Alan Kim, The Roanoke Times / AP Photo

7. Virginia Tech University, 2007

The 2007 Virginia Tech massacre—the deadliest mass shooting by a single gunman in U.S. history—was a painful reminder of the Columbine shootings and ignited another national debate over a number of social and legal issues, including dealing with mental illness on campuses. The nightmare began when Seung-Hui Cho, a 23-year-old English major at Virginia Tech, shot dead two people at a school residence hall with a 9mm pistol and a .22-caliber handgun early one morning in April. Several hours later, Cho opened fire in several different classrooms of the school’s engineering building on the opposite side of campus, killing 30 and wounding 25 others before ultimately shooting himself in the face. In the time that elapsed between the two attacks, Cho sent a package to NBC News containing an 1,800-word rambling manifesto, photos of himself holding weapons, and 27 QuickTime video files, in which he referenced the Columbine shooters (“martyrs like Eric and Dylan”), compared himself with other martyrs like Christ, and talked extensively about his hatred of the wealthy. Newsweek speculated that the photos may have been inspired by the film Oldboy. It was later revealed that Cho had suffered from various forms of mental illness since he was a child, but that federal privacy laws prevented Virginia Tech from learning about his past when he was admitted to the school.

Jim Killan, Northern Star / AP Photo

8. Northern Illinois University, 2008

A former student at Northern Illinois University, Steven P. Kazmierczak returned to his alma mater on Valentine’s Day in 2008 armed with three handguns in his coat and a shotgun hidden in a guitar case. Dressed in black, Kazmierczak stepped out from behind a curtain of a large lecture hall, fired roughly 30 shots in the audience and then took his own life. Six out of the 22 people shot died, while the others sustained injuries. Kazmierczak, who had a history of mental illness, was studying to get his master’s in social work during the time of the shootings. One of his professors described him as “the most gentle, quiet guy in the world.” School officials later learned Kazmierczak’s behavior had been erratic in the weeks leading up to the shootings, as he had refused to take his medication.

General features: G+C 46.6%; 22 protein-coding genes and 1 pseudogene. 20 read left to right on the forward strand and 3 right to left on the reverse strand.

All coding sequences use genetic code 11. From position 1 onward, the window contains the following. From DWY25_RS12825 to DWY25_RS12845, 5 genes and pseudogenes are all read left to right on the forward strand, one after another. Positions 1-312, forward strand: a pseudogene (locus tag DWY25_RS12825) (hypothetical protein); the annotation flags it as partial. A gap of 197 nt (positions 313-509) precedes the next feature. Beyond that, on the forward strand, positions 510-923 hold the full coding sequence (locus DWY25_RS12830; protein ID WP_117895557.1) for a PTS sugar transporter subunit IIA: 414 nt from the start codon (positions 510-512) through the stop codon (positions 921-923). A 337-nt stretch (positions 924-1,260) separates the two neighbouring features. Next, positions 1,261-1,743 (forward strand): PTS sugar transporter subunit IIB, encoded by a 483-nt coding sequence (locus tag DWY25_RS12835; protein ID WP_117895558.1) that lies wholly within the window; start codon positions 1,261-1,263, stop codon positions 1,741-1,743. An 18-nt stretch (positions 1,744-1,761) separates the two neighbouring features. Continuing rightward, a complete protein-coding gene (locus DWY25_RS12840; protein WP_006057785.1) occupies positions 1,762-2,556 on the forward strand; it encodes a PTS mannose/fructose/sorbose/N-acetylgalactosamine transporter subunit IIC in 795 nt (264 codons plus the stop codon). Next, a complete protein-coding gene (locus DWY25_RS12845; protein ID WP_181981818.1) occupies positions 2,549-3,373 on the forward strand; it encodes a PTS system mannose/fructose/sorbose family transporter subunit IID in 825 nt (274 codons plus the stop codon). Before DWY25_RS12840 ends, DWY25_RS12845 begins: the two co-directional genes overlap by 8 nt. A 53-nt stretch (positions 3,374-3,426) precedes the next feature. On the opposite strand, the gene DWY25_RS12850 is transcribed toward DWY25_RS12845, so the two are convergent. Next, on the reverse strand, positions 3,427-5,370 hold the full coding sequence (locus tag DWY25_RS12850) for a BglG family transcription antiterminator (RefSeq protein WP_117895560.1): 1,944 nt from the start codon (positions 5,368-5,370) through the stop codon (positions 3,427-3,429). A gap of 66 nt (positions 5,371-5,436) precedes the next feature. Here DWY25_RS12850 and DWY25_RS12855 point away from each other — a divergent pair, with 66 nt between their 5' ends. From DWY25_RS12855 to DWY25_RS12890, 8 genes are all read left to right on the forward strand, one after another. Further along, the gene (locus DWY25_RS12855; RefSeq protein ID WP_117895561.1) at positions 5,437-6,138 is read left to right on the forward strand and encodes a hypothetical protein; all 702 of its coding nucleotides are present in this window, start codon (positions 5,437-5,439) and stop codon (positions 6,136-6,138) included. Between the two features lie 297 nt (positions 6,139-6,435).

Tim J. Mueller / AP Photo

9. Louisiana Tech University, 2008

The shootings at NIU occurred just a week after another fatal attack at the Louisiana Technical College in Baton Rouge, when Latina Williams shot two other female students and then committed suicide.

Butch Dill / AP Photo

10. University of Alabama, 2010

Amy Bishop, a Harvard-trained biology professor at the University of Alabama, was charged with murder after killing three fellow biology professors and injuring three other school employees in a shooting spree at the school’s Huntsville campus in 2010. Bishop, who fatally shot her brother in 1986, pleaded insanity at a 2011 hearing for the University of Alabama murders and is scheduled to go on trial again this March.